By A.M. Sheehan
COUNTY — Angela Morgan loves her new job.
An attorney, she could have chosen a number of high-paying specialties. Instead, she has focused her budding career on nonprofits.
To the benefit of Oxford County’s aging population, she has just joined Legal Services for the Elderly (LSE).
According to the LSE website, LSE provides persons age 60 and older with free legal advice regarding health care, health insurance, Medicare (including Part D), MaineCare (Medicaid), Social Security and other public benefits, pension and retirement benefits, power of attorney, consumer matters including creditor and bankruptcy problems, physical and financial abuse, guardianship defense and other issues.
Elderly is somewhat a misnomer. The agency provides free legals services for anyone after the age of 60. Not so elderly and the services are not so well known.
Morgan intends to change that.
The 30-year-old, mother of two from Richmond has an infectious smile and tireless enthusiasm, which she will need as she runs between Augusta and Lewiston offices, and clients in Androscoggin, Oxford and Franklin counties.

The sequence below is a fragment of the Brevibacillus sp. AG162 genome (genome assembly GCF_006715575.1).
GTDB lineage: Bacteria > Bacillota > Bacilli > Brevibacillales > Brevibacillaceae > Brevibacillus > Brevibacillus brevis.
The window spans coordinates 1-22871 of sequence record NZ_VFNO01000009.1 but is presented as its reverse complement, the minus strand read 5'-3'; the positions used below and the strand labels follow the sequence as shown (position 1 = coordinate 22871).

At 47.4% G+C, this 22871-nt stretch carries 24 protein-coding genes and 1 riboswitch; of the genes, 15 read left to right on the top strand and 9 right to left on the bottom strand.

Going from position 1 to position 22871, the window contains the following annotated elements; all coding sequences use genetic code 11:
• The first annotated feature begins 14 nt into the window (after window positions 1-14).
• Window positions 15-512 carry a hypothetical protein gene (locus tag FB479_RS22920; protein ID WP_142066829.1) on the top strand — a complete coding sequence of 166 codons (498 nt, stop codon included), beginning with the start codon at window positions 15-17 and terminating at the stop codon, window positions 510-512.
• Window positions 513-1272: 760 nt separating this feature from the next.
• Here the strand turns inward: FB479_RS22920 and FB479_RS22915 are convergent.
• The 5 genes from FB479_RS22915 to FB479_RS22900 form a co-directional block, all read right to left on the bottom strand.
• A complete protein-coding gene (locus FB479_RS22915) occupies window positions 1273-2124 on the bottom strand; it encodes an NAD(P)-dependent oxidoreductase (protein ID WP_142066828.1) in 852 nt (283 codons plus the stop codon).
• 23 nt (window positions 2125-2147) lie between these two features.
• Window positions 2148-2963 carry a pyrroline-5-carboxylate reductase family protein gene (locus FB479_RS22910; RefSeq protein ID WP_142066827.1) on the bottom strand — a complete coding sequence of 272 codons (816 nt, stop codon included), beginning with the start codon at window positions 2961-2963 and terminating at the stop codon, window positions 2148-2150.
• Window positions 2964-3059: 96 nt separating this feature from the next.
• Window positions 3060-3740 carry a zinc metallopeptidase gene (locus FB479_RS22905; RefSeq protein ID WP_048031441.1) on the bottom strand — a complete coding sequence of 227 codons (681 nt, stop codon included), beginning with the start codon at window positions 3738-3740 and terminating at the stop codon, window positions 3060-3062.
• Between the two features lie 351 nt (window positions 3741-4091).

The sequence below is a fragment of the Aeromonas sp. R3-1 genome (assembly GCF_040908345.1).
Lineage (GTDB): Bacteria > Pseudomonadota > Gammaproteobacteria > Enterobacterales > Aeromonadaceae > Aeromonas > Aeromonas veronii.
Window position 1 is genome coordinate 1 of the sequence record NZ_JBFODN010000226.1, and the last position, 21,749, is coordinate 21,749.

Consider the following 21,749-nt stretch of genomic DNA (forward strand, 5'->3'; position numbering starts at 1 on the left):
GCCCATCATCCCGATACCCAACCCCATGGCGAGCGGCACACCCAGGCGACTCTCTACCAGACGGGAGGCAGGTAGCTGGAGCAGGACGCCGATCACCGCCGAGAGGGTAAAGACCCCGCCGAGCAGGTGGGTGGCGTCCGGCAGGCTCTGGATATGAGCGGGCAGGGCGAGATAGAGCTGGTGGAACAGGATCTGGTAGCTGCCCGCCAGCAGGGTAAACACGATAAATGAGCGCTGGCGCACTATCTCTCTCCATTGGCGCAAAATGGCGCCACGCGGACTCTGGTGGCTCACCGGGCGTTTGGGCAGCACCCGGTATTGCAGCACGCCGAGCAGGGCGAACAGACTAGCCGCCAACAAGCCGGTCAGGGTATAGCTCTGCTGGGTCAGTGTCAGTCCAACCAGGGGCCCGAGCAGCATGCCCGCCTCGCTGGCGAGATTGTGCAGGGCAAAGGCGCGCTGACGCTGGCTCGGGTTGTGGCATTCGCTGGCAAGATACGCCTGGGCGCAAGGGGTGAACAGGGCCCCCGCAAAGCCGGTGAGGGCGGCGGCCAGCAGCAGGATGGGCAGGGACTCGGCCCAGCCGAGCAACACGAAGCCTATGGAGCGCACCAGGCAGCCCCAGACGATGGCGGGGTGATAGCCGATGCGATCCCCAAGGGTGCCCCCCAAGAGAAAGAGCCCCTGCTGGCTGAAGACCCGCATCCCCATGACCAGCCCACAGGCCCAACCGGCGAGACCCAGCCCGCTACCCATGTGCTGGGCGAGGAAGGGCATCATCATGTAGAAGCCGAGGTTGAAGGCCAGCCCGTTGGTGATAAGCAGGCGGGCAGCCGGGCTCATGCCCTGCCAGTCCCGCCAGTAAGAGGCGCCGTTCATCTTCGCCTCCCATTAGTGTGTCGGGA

Currently LSE has 207 clients in Oxford County, and 74 between Paris, Oxford, Norway, Hebron, Buckfield, Sumner, Hartford, Otisfield, Waterford, Harrison, West Paris, Greenwood and Woodstrock.
She explains how LSE works.
“We have a Help Line and that is the first step,” she explains. “Call the help line and a paralegal will take your information and one of our two full-time attorneys (we call the Help Line Attorneys) will call you back within two days. They answer all sorts of questions.”
These attorneys, she says, have a broad range of knowledge and can advise on all sorts of issues. There is also a referral panel of attorneys throughout the state (attorneys LSE can refer a client to) that have reduced rates for LSE referrals.
If the issue needs a face-to-face meeting, she says, she (or other staff attorneys) will meet with the client.